• Respond to internal requests for additional support from the Camden CAMHS teams
  • Ensure the young people and their family or carer receive evidence based, effective intensive support focused on a short term model of care
  • To offer assertive outreach to young people and their families or carers with complex presentations who are unable to engage with current care plans

How has this approach affected service users?
Regular Experience of Service Questionnaire (ESQ) data is collated from both young people and their parents/carers and this is feedback to improve service development, as appropriate. Examples of improvements made include the development of a 6 week parent/carer psychoeducation support group focussing on different aspects of mental health and wellbeing and ways to support their children, and a trial of a Dialectical Behaviour Therapy (DBT) group for young people.

What are the implications for staff? How are they working differently?
There is a strong emphasis on developing the consultation skills across the service. The service is led by need, rather than severity and diagnosis, and as such we do not have a threshold for involvement. Our team culture is strongly weighted on clinical discussion and supporting reflective practice across the system to support referrers to build their capacity and move language away from “this is not for us” to “can we offer this child or family the help or support they need right now, and are there other individuals or services within the young person’s existing network that might be able to support their increased needs at this point in time?” Shared decision making with the young person and their family is fundamental to this process to facilitate improved outcomes and/or reduce the likelihood of further crises.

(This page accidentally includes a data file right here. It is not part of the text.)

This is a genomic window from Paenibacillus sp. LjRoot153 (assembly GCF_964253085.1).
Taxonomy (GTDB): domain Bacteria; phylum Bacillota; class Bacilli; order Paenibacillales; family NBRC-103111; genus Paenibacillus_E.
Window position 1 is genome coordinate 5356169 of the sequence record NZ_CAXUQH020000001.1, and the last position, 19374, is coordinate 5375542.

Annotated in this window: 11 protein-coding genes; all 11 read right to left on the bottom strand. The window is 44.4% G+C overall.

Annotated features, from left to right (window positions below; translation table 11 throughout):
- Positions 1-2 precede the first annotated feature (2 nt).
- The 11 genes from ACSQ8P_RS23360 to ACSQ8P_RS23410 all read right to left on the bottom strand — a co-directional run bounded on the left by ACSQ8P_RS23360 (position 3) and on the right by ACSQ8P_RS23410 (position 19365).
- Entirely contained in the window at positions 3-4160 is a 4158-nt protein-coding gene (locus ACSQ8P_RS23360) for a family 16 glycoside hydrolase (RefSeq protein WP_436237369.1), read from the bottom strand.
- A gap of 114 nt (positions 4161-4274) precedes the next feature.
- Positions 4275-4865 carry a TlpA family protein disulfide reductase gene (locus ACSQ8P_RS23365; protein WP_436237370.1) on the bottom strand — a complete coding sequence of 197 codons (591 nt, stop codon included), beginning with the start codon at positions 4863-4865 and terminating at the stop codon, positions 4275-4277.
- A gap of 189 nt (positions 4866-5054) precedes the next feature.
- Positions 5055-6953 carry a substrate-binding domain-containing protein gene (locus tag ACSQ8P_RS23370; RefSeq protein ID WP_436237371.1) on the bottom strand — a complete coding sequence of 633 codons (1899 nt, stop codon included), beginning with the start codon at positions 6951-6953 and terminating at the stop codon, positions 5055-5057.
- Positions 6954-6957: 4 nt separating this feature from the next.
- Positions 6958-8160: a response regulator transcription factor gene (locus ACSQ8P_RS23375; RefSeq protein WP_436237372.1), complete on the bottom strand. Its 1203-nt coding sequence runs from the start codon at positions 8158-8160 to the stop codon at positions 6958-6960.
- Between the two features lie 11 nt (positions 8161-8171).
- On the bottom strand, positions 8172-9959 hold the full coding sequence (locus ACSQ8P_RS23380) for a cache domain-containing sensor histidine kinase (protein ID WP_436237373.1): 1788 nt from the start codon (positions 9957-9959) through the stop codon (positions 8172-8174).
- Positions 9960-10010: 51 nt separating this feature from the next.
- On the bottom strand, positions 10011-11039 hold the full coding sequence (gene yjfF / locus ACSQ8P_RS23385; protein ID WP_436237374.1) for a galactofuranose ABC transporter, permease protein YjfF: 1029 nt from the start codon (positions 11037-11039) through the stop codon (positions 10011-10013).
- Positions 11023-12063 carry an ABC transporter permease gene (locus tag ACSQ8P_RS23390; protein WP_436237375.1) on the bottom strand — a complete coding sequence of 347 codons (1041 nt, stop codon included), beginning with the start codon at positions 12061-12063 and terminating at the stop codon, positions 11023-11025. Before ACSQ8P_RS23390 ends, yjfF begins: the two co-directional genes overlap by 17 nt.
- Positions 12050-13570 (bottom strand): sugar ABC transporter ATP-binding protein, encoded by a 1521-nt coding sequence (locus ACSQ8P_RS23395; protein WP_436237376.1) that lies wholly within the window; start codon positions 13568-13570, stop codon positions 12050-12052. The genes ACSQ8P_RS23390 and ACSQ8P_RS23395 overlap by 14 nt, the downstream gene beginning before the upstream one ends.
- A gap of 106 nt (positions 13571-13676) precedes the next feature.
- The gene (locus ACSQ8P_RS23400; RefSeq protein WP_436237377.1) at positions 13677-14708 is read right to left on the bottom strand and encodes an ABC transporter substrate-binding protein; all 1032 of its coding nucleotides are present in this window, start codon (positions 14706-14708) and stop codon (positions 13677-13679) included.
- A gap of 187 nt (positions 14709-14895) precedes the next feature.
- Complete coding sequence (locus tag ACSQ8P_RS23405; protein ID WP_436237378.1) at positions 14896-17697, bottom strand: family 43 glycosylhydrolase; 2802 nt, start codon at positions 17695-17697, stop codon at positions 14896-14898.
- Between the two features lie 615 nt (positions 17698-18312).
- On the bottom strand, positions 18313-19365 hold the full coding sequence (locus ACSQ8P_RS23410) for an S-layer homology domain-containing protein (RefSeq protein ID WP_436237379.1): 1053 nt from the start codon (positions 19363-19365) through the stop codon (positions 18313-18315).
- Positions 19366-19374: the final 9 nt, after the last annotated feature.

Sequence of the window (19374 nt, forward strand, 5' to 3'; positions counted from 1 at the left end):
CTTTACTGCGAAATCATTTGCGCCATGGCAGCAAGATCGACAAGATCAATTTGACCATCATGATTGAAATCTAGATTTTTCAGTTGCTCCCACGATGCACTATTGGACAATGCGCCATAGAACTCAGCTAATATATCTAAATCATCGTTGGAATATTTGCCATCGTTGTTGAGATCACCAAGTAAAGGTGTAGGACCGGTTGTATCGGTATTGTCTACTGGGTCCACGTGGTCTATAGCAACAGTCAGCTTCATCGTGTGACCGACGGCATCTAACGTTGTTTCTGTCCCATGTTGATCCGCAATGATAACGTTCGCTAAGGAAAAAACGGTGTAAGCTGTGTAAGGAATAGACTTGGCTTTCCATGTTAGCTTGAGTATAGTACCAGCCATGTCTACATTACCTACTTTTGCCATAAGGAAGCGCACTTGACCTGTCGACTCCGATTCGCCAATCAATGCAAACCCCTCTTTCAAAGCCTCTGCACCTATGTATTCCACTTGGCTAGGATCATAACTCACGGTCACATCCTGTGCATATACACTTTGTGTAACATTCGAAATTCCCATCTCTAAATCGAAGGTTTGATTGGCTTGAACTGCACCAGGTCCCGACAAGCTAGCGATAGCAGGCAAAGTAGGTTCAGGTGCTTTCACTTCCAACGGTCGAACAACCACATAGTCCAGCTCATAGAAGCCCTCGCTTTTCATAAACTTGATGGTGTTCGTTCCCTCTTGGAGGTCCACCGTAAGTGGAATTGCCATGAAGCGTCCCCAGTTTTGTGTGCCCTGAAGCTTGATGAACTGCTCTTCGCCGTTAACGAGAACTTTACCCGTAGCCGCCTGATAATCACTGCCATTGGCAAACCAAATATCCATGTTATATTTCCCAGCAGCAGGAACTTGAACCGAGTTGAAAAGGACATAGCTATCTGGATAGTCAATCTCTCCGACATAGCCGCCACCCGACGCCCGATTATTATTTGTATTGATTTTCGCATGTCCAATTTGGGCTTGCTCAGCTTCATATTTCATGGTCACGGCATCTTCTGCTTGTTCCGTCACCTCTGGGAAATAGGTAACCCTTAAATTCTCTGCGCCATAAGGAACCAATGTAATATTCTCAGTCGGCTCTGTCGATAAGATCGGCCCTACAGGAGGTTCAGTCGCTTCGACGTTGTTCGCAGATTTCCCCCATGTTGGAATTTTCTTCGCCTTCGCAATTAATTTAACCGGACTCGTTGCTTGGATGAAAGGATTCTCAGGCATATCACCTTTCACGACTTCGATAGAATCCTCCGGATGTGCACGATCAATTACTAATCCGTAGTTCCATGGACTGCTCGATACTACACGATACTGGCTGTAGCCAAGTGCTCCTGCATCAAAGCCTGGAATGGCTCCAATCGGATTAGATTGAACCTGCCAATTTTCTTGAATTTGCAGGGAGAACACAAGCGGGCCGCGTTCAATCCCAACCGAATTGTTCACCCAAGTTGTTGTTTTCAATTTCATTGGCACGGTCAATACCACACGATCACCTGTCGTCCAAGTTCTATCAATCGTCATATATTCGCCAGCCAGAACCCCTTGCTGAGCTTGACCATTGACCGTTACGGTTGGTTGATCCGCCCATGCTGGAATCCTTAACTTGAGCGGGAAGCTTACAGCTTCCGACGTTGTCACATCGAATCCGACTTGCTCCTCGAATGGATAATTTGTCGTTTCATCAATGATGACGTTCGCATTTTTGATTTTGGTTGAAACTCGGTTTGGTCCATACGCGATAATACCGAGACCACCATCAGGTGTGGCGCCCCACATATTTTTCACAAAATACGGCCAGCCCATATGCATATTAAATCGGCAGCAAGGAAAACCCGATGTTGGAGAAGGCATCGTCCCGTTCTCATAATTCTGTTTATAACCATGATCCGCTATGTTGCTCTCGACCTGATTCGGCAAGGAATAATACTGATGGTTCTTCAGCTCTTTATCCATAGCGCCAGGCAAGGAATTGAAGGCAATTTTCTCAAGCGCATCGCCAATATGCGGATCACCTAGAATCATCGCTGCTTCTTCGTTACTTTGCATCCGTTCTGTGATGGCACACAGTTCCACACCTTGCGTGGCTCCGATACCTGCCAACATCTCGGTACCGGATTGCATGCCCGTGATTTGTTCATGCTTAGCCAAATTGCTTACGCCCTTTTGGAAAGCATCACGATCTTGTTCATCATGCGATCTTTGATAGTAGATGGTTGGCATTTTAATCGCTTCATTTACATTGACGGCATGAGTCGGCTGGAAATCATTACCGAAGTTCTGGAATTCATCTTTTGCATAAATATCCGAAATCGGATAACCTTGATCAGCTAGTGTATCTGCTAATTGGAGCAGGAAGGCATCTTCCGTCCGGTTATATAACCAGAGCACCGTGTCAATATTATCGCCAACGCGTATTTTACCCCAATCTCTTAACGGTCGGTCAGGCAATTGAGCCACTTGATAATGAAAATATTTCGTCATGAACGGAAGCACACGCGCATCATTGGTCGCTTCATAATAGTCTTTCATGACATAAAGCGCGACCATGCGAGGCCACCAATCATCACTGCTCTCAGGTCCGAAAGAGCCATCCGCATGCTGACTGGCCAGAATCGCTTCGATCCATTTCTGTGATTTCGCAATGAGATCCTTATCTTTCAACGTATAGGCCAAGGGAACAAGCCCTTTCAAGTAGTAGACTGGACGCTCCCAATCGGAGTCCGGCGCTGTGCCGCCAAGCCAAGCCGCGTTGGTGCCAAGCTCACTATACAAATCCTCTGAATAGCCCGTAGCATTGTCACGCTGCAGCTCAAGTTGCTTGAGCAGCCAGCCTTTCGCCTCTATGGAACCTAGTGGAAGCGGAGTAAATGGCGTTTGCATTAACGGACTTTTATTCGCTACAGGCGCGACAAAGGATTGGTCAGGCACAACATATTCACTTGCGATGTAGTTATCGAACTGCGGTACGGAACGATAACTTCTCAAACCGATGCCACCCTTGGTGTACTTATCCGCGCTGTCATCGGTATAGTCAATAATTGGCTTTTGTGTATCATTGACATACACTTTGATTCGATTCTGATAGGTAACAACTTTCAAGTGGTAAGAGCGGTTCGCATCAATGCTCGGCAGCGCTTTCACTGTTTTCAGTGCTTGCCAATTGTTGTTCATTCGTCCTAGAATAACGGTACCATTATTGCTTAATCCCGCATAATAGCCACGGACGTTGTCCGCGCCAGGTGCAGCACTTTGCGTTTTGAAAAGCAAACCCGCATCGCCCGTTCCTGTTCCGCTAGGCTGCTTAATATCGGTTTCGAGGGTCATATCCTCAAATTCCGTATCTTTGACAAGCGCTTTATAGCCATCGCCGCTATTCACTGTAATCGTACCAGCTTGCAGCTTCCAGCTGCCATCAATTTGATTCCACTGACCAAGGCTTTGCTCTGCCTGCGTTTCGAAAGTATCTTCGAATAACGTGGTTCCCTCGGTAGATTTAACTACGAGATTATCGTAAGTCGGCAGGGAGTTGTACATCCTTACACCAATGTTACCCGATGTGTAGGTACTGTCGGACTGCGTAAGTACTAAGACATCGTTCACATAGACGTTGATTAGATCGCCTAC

How has the service enabled a needs-based approach for service users?
CAISS delivers help and support across all of the THRIVE Framework’s (Wolpert et al., 2016) needs based groupings, with a particular focus on Getting More Help and Getting Risk Support. We mapped our service provision against the five THRIVE Framework needs based groupings:

Getting Advice and Signposting offer:

  • Commitment to consultation and supporting networks to build capacity and reduce inappropriate referrals across the system for young people of concern.
  • Over 50% of our closed cases in the past 2 years have been closed to our service through signposting or bridging to the voluntary sector, rather than to further tertiary mental health services.
  • The team has a strong ethos on building on existing resilience within the young people and their family and wider support network, and utilising the community and resources around them to support them in the longer term, rather than an over-reliance on services.

Getting Help offer:

  • Our core offer is based around outcomes driven psychosocial interventions